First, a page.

• Thursday, November 08, 2012RSS Feed

    New in the Literature: Screening for Clinically Important Cervical Spine Injury (CMAJ. 2012;184(16):E867-E876.)

    Based on studies with modest methodologic quality and 1 direct comparison, the Canadian C-spine rule appears to have better diagnostic accuracy than the National Emergency X-Radiography Utilization Study (NEXUS) criteria when used to assess the need for cervical spine imaging, say authors of a systematic review published in CMAJ. Future studies need to follow rigorous methodologic procedures to ensure that the findings are as free of bias as possible, they add.

    For this review, the authors identified studies by an electronic search of CINAHL, Embase, and MEDLINE. They included articles that reported on a cohort of patients who experienced blunt trauma and for whom clinically important cervical spine injury detectable by diagnostic imaging was the differential diagnosis, evaluated the diagnostic accuracy of the Canadian C-spine rule or NEXUS or both, and used an adequate reference standard. They assessed the methodologic quality using the Quality Assessment of Diagnostic Accuracy Studies criteria. They used the extracted data to calculate sensitivity, specificity, likelihood ratios, and posttest probabilities.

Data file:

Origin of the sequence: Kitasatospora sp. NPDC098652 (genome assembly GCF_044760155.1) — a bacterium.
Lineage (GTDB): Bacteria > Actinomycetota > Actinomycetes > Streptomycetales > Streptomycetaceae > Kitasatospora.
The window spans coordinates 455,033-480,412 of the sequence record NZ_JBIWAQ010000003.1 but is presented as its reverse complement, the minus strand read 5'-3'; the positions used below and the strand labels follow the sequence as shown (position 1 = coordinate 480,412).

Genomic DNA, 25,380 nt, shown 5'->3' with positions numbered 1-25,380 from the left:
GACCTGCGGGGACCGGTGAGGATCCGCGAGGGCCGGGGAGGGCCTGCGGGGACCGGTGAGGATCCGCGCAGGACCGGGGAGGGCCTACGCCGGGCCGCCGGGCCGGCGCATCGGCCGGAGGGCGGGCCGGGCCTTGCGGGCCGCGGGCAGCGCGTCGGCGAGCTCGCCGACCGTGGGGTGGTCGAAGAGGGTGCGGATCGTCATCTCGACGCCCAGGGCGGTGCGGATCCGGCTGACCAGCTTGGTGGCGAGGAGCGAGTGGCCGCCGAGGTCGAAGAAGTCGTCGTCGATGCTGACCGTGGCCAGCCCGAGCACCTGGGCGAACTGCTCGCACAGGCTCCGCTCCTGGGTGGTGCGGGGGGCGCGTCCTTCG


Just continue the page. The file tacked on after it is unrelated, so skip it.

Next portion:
Fifteen studies of modest methodologic quality were included in the review. For the Canadian C-spine rule, sensitivity ranged from 0.90 to 1.00 and specificity ranged from 0.01 to 0.77. For NEXUS, sensitivity ranged from 0.83 to 1.00 and specificity ranged from 0.02 to 0.46. One study directly compared the accuracy of these 2 rules using the same cohort and found that the Canadian C-spine rule had better accuracy. For both rules, a negative test was more informative for reducing the probability of a clinically important cervical spine injury.


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